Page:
Increase efficiency and equity in public spending to reach underserved populations

The health system is still hampered by inefficiency and inequity. Resources are concentrated in urban areas and in hospital and primary care services; while rural areas, where maternal mortality rates are highest, remain underfunded. These needs should help guide health resources allocation.  Increasing funding for primary care services will help promote preventative services in frontline health facilities and in communities. Providing reliable and equitable high-quality health and nutrition services, and better managing service delivery, should be priorities.

Enhancing financial protection could lower beneficiary costs

Just 30% of Cambodia’s 15.5 million people are currently covered by social health insurance schemes. The Health Equity Fund (HEF) and National Social Security Fund (NSSF), the main providers, account for just a small fraction of total health expenditure, while out-of-pocket household spending accounts for the lion’s share at over 60%. This exposes households to the risk of catastrophic spending, a major cause of impoverishment. Extending social health protection schemes under NSSF to include dependents and under HEF to cover vulnerable populations, such as persons with disabilities and the elderly would mitigate these risks and provide a safety net. In addition, making sure that HEF beneficiaries understand their entitlements and know how to access them could promote higher utilization of the HEF benefits.

Preparing for greater domestic funding of health programs will help sustain key coverage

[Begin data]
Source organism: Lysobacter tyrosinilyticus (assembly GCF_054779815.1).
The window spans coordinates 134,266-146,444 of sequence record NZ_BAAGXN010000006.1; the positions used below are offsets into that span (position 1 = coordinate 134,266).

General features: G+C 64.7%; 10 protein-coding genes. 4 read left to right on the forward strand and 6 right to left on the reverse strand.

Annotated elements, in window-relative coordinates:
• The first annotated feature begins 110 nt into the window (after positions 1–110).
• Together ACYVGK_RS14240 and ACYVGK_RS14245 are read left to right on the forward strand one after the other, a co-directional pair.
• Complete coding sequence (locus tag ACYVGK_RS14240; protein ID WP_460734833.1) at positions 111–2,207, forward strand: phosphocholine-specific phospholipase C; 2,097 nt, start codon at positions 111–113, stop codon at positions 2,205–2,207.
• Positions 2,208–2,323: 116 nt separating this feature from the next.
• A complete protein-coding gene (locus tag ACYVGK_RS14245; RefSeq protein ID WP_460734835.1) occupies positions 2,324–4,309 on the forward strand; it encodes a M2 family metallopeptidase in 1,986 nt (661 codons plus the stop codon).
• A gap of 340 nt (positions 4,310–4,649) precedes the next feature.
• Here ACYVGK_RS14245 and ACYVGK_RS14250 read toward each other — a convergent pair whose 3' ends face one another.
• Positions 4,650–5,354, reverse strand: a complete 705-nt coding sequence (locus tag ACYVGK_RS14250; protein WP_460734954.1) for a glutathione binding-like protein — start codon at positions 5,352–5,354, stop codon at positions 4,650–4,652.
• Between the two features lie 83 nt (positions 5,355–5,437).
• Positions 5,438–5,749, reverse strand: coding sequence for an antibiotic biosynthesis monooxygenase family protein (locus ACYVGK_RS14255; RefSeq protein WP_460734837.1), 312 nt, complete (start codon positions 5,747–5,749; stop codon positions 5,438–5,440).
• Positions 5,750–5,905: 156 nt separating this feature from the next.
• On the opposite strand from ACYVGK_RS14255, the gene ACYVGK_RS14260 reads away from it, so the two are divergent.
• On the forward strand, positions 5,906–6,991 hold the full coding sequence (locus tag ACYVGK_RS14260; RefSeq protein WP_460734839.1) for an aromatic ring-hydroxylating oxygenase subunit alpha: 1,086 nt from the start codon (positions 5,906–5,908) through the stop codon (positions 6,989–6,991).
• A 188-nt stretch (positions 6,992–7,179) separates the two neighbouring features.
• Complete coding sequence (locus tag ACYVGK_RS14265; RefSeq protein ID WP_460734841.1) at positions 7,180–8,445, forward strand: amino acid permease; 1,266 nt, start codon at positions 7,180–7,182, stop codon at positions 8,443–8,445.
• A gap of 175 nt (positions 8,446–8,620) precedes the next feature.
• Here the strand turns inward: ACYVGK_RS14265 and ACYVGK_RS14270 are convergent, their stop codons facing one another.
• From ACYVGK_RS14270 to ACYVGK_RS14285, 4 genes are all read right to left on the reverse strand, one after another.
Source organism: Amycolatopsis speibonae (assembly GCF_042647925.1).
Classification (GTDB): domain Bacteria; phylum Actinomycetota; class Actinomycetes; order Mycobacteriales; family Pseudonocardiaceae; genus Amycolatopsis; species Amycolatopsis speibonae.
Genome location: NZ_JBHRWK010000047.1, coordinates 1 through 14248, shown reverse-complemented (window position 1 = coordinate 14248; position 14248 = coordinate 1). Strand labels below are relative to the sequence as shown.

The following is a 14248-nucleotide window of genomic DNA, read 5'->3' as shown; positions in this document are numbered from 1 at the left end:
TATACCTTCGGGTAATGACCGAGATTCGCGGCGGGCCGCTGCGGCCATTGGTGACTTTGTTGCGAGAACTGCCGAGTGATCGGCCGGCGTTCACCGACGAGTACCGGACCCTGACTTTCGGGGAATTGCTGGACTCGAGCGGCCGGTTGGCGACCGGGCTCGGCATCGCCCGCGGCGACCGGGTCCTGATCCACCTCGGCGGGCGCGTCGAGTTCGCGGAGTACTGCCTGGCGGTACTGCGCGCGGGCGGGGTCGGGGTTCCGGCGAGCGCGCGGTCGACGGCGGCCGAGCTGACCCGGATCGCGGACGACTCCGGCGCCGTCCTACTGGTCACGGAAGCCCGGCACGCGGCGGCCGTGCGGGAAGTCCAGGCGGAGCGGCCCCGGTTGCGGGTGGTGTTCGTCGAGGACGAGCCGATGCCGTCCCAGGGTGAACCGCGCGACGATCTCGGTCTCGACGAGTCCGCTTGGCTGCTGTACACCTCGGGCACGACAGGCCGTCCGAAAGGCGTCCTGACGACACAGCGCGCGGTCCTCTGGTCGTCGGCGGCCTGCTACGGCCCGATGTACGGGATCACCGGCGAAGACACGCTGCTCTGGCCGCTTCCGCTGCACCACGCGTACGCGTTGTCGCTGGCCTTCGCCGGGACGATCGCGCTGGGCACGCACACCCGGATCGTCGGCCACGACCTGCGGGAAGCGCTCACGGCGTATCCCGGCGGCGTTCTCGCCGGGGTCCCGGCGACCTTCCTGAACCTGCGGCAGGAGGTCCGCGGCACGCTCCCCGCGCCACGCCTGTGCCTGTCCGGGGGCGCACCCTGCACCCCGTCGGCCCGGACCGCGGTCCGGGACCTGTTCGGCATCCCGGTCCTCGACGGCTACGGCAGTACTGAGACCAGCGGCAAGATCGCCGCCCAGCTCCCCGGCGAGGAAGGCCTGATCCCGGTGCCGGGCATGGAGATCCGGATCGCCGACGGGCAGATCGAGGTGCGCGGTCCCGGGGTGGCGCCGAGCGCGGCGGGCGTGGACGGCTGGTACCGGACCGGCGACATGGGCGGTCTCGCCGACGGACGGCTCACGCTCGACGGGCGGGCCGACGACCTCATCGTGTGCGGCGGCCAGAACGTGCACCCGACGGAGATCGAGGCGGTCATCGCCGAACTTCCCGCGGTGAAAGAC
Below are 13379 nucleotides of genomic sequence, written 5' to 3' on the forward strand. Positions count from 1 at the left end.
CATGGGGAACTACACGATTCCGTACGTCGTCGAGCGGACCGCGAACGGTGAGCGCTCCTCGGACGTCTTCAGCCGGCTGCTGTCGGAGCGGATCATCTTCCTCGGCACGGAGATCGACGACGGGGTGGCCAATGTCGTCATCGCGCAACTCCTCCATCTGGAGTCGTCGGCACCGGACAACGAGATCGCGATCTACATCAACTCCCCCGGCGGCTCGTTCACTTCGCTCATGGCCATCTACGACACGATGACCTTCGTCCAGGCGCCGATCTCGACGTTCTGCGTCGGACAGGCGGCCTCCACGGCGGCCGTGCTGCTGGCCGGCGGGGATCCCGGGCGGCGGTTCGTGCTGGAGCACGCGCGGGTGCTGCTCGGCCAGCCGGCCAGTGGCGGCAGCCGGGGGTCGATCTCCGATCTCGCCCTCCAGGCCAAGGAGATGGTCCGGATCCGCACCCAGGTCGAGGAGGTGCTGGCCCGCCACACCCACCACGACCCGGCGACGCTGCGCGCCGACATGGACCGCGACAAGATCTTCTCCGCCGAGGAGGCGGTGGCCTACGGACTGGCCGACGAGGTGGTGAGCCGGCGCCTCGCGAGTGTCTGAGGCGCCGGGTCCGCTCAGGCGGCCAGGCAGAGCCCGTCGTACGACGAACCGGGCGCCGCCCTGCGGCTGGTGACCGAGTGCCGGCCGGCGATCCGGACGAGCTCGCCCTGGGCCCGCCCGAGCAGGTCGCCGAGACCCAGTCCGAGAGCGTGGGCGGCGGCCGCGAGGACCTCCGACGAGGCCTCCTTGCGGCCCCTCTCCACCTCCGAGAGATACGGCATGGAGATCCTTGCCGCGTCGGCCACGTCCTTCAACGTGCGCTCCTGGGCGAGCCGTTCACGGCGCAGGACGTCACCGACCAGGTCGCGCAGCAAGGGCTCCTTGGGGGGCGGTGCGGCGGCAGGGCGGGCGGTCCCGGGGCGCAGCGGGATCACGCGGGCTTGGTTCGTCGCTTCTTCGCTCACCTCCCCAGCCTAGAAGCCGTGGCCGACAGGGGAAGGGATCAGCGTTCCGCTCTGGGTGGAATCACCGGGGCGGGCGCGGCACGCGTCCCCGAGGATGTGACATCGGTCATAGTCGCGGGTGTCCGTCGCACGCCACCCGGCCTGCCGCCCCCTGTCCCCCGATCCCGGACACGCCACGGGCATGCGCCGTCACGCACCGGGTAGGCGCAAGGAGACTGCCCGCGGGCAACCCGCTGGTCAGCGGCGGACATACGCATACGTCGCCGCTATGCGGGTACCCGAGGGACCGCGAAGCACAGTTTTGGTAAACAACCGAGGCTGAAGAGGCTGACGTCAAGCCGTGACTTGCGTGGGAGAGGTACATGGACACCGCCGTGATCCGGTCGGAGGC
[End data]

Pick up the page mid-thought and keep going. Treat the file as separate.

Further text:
As Cambodia’s economy grows, the country should prepare for a smooth transition to a greater reliance on domestic budget resources for sustaining essential health programs.  Cambodia has responded quickly to the changing fiscal environment and integrated coverage of HIV and tuberculosis for poor families, which had relied heavily on external assistance, into the government-financed HEF program. 

Addressing gender gaps will expand coverage

Cambodia ranks medium-low equality in human development indicator achievements between males and females. Women lag behind men in decision-making positions but are more likely to be on the frontline as caregivers both in the hospital and at home, putting them at greater risk of contracting the virus.  Closing gender gaps will help improve the health and well-being of its entire population. Thus, planning and policies are necessary to reduce the shortage and maldistribution of health professionals by gender and geographical location, particularly in rural areas, to ensure equal access and quality health services to all.

Cambodia faces a number of important policy choices that can strengthen its development strategy and speed its advance toward universal health coverage even as it faces the challenge of COVID-19. The right choices will help the country strengthen its health financing system and respond effectively to the pandemic.


Emiko Masaki

Emiko Masaki, Senior Health Economist

Ziauddin Hyder

Senior Health Specialist

Join the Conversation

The content of this field is kept private and will not be shown publicly
Remaining characters: 1000